December 31, 2010 § Leave a Comment
Nobody’s perfect, and neither is any technology. Continual growth and development is going to come with its hiccups, the important thing is how you manage the hiccups and recover from them afterwards.
Last week, Skype services went down for an extended period of time. During that period, Skype rushed to identify the reason for the service disruption and provided updates on their Twitterfeed every few hours. Although it came back online within the first day, the recovery was short-lived as service went back down the very next day. It took hours more to stablize the system again and to bring normal services back up for all users.
The culprit: a number of the support servers for offline instant messaging had become overloaded and one of the Windows versions of Skype became paralyzed. « Read the rest of this entry »
August 7, 2010 § Leave a Comment
I went to throw a quick update up on my posterous blog this morning, and came across the message below on their site.
I actually had not been aware of the scheduled maintenance that was to occur, but upon being informed, understood and had no real reaction. (Contrary to my confused reaction and subsequent post a few months ago when the JustMeans website went down. To be fair, that was not a scheduled maintenance, but all the more reason and need for effective communication.)
Posterous did a very good job in keeping the page clean and the message abundantly simple. The call to action for me, the customer, was clear: if I wanted real time updates, I should go to their Twitter stream. The main message was also very clear: a scheduled maintenance was underway, the site was temporarily down and would be back up and running as soon as they were done. I noted that the estimated time of completion for the scheduled maintenance had actually been 2AM PDT, but didn’t bother doing the time conversion for my timezone immediately. I went straight to Twitter. « Read the rest of this entry »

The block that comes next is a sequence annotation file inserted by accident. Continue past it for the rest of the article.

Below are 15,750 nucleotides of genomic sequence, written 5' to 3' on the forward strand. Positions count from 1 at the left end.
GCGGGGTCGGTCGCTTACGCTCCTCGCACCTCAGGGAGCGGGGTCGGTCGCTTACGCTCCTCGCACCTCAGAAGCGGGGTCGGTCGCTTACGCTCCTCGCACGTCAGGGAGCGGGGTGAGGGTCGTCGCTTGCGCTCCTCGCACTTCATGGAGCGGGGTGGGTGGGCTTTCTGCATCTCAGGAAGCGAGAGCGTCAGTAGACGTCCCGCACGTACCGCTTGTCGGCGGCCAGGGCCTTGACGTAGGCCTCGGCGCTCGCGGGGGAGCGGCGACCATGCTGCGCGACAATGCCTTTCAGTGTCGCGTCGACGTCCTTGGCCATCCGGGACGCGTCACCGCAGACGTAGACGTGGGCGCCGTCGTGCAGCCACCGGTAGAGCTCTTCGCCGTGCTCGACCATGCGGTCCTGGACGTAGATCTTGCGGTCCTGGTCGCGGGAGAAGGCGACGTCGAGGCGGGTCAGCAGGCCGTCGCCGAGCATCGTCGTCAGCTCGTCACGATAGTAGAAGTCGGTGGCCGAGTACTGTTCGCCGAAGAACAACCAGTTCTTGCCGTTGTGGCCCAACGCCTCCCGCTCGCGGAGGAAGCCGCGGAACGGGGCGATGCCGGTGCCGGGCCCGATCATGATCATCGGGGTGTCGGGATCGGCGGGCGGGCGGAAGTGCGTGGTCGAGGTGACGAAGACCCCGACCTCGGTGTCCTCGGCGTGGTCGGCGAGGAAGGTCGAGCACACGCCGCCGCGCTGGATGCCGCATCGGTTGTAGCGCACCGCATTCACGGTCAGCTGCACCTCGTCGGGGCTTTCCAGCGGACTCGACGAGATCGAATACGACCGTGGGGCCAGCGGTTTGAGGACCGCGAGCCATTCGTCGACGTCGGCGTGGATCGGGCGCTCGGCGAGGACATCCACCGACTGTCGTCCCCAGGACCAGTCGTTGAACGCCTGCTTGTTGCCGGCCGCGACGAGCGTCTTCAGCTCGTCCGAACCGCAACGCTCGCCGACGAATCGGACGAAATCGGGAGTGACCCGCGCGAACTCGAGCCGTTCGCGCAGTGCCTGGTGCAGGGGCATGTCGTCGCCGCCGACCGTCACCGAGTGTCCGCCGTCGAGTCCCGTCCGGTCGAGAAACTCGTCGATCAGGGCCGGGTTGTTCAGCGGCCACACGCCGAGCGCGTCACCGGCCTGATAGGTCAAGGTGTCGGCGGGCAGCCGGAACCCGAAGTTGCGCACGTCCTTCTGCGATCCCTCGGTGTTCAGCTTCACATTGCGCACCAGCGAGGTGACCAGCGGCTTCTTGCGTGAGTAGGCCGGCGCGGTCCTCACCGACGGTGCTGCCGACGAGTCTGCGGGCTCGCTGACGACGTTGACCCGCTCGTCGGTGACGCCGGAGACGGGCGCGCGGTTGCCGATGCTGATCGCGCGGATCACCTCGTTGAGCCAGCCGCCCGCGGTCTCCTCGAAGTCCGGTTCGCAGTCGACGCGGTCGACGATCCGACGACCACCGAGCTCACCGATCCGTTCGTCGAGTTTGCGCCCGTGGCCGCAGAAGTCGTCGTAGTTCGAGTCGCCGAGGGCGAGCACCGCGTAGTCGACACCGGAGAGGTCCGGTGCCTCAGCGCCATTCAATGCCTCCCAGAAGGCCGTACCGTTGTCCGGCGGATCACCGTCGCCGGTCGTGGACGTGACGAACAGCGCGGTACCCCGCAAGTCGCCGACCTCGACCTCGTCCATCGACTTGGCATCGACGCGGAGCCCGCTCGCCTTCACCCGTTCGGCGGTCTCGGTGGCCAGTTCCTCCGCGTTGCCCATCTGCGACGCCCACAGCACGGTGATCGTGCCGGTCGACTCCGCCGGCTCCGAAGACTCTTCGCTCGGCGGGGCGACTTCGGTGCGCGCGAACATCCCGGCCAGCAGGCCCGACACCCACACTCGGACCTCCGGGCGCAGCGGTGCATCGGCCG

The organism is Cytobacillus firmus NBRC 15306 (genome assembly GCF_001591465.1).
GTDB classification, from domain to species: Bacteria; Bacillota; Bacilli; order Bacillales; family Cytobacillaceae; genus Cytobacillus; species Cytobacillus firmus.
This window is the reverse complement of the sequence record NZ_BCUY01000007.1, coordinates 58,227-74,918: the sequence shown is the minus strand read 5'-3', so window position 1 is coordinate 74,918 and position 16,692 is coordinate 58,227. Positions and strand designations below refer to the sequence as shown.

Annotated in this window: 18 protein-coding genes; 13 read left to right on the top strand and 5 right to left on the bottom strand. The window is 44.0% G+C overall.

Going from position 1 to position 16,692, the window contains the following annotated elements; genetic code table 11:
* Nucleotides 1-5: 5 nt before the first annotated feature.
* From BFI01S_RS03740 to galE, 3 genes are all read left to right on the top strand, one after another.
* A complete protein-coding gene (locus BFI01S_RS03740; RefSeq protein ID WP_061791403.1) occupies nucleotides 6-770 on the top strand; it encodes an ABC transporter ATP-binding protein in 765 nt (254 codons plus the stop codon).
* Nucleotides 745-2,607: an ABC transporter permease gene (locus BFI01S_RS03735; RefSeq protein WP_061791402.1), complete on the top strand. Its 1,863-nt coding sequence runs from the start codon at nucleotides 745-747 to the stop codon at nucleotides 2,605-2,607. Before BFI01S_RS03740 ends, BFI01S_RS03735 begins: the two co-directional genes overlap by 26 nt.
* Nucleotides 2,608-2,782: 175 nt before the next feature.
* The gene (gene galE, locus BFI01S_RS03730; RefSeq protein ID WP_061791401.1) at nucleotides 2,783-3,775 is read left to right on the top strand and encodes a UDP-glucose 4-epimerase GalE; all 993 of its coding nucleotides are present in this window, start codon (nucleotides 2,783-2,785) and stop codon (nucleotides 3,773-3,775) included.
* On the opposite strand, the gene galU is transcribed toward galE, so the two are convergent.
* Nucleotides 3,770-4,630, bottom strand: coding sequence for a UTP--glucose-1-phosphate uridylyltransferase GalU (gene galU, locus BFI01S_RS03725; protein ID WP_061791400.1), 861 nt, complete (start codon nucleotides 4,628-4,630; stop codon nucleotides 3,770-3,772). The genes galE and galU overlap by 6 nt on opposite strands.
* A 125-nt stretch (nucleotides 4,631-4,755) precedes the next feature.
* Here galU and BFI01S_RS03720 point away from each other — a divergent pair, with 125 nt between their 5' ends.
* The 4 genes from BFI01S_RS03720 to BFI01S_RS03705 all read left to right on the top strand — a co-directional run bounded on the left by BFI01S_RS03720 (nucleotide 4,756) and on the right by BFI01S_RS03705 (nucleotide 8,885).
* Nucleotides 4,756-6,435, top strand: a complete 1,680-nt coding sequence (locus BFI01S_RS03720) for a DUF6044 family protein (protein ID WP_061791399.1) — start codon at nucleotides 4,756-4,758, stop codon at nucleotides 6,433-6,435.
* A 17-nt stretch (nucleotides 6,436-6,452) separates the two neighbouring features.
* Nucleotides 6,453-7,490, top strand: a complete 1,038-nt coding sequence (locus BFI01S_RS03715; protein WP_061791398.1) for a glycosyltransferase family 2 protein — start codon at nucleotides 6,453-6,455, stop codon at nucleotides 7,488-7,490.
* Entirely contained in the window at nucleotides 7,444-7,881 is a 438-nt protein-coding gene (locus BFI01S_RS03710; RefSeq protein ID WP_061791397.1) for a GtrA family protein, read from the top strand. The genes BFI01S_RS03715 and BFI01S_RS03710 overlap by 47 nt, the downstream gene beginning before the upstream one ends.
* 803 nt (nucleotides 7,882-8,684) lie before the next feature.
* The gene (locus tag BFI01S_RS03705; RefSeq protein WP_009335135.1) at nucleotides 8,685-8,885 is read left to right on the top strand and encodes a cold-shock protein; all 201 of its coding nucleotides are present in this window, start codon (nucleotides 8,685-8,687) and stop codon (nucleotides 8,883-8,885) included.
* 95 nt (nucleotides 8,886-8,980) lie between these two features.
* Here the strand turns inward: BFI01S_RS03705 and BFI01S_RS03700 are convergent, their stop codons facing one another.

June 6, 2010 § Leave a Comment
My boyfriend and I recently both had independent experiences with a popular fitness chain in Toronto that left us bewildered and asking ourselves – do they really want our business? Doesn’t really seem like it.
The problem is that the gym is so focused on their formula for hard sales, they actually make it incredibly difficult for someone to sign up. All of the accommodation and effort required is left squarely on the shoulders of the client – which is unfortunate, because as with all things, the harder you make something, the less likely it is for someone to follow through. In the sales and service industry, this becomes another critical point to consider. « Read the rest of this entry »
May 10, 2010 § 1 Comment
This evening, I experienced a miraculous customer service turn-around. After an exorbitant eight hours holding on the airline customer service line, the fantastic attitude and helpfulness of the customer service rep actually not only erased that negative experience, but further enhanced the image of Iceland Air in my mind.